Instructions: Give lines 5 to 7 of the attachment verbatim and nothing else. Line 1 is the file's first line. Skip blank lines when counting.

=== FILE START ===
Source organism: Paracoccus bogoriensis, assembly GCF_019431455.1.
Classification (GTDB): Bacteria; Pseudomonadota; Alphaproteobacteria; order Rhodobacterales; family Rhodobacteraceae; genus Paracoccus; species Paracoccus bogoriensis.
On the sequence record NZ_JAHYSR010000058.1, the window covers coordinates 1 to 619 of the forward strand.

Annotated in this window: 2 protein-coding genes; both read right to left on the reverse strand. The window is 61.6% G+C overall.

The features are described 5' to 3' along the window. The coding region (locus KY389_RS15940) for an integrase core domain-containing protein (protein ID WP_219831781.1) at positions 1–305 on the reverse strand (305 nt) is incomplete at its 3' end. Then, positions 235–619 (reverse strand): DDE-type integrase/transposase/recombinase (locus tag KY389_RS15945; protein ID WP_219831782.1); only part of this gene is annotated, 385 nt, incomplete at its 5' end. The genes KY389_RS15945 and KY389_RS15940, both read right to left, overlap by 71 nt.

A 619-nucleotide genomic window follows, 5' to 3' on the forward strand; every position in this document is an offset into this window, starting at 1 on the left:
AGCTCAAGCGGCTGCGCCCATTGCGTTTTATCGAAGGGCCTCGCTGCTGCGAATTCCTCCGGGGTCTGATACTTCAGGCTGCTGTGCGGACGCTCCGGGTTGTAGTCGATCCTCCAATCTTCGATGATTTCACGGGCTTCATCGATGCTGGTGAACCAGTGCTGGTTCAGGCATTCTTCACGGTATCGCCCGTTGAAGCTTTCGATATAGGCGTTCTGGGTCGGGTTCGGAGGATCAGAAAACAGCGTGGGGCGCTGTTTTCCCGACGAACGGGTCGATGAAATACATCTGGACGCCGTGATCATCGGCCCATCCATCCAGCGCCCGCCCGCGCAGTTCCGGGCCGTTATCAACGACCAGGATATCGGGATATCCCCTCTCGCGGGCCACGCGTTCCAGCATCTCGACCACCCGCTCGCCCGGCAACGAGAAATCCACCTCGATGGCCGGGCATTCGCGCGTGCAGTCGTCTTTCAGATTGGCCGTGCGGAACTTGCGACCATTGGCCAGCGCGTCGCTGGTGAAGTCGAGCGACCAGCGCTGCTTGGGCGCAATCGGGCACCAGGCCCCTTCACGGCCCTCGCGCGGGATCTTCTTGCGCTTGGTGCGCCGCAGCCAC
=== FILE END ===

The features are described 5' to 3' along the window. The coding region (locus KY389_RS15940) for an integrase core domain-containing protein (protein ID WP_219831781.1) at positions 1–305 on the reverse strand (305 nt) is incomplete at its 3' end. Then, positions 235–619 (reverse strand): DDE-type integrase/transposase/recombinase (locus tag KY389_RS15945; protein ID WP_219831782.1); only part of this gene is annotated, 385 nt, incomplete at its 5' end. The genes KY389_RS15945 and KY389_RS15940, both read right to left, overlap by 71 nt.

A 619-nucleotide genomic window follows, 5' to 3' on the forward strand; every position in this document is an offset into this window, starting at 1 on the left:
AGCTCAAGCGGCTGCGCCCATTGCGTTTTATCGAAGGGCCTCGCTGCTGCGAATTCCTCCGGGGTCTGATACTTCAGGCTGCTGTGCGGACGCTCCGGGTTGTAGTCGATCCTCCAATCTTCGATGATTTCACGGGCTTCATCGATGCTGGTGAACCAGTGCTGGTTCAGGCATTCTTCACGGTATCGCCCGTTGAAGCTTTCGATATAGGCGTTCTGGGTCGGGTTCGGAGGATCAGAAAACAGCGTGGGGCGCTGTTTTCCCGACGAACGGGTCGATGAAATACATCTGGACGCCGTGATCATCGGCCCATCCATCCAGCGCCCGCCCGCGCAGTTCCGGGCCGTTATCAACGACCAGGATATCGGGATATCCCCTCTCGCGGGCCACGCGTTCCAGCATCTCGACCACCCGCTCGCCCGGCAACGAGAAATCCACCTCGATGGCCGGGCATTCGCGCGTGCAGTCGTCTTTCAGATTGGCCGTGCGGAACTTGCGACCATTGGCCAGCGCGTCGCTGGTGAAGTCGAGCGACCAGCGCTGCTTGGGCGCAATCGGGCACCAGGCCCCTTCACGGCCCTCGCGCGGGATCTTCTTGCGCTTGGTGCGCCGCAGCCAC